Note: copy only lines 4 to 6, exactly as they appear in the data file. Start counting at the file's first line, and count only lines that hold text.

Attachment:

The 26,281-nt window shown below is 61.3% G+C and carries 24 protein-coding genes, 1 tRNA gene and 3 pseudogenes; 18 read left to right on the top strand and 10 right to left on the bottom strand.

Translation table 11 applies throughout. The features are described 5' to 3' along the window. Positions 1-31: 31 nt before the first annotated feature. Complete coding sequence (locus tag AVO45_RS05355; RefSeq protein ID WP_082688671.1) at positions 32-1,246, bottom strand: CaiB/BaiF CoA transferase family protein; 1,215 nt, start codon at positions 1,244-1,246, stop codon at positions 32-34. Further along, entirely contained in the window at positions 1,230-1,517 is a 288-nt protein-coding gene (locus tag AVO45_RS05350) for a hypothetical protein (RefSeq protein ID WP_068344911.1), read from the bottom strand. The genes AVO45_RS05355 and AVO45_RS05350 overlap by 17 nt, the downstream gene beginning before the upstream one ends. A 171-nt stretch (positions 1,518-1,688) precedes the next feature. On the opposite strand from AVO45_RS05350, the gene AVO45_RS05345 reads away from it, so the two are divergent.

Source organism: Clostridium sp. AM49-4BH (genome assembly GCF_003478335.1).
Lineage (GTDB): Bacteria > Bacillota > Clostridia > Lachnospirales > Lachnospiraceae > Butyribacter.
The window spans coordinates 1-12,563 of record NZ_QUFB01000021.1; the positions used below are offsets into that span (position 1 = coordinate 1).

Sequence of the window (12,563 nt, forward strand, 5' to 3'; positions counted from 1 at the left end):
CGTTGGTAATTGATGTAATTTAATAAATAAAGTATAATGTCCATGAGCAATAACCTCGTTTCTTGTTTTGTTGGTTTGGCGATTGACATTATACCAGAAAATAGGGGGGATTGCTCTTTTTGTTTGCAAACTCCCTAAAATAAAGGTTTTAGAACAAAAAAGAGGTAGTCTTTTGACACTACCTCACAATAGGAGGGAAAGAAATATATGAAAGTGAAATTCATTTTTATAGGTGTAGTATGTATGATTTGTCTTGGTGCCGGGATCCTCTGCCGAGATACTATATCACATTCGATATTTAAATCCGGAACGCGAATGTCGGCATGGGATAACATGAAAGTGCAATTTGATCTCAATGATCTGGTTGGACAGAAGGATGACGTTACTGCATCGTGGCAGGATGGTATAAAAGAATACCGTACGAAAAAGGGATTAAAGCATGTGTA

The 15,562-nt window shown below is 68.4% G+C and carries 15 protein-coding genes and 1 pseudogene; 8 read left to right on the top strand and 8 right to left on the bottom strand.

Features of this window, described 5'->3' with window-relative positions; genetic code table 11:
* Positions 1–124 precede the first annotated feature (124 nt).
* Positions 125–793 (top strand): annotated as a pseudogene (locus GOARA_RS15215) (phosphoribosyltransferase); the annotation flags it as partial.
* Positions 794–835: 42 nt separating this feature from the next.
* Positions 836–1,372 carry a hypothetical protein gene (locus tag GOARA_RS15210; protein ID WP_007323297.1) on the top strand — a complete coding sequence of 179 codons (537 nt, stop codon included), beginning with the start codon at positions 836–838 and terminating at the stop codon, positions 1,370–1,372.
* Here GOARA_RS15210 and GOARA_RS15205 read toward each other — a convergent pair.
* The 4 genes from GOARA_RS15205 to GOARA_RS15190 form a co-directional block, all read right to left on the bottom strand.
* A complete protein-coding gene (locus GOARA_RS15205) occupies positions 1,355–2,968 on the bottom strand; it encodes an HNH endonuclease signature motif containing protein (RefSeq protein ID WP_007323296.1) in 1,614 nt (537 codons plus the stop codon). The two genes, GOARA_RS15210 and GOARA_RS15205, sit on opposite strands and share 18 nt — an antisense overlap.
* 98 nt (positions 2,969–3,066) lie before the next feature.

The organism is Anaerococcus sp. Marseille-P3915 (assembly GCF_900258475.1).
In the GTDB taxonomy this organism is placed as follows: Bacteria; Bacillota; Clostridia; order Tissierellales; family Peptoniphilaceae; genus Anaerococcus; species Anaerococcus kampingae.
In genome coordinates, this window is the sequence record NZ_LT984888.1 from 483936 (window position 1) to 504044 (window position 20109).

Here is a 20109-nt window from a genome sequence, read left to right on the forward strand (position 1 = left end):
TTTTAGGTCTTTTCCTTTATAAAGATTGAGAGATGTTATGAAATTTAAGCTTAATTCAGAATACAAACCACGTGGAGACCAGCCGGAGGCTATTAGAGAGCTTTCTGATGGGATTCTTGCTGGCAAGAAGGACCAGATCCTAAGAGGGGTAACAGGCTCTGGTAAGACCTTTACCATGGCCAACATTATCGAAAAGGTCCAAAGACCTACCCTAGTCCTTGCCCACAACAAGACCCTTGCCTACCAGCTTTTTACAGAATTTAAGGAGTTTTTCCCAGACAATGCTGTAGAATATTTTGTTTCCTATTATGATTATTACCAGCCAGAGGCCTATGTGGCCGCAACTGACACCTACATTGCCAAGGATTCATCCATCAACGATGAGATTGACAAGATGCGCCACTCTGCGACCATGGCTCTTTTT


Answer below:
Lineage (GTDB): Bacteria > Bacillota > Clostridia > Lachnospirales > Lachnospiraceae > Butyribacter.
The window spans coordinates 1-12,563 of record NZ_QUFB01000021.1; the positions used below are offsets into that span (position 1 = coordinate 1).

Sequence of the window (12,563 nt, forward strand, 5' to 3'; positions counted from 1 at the left end):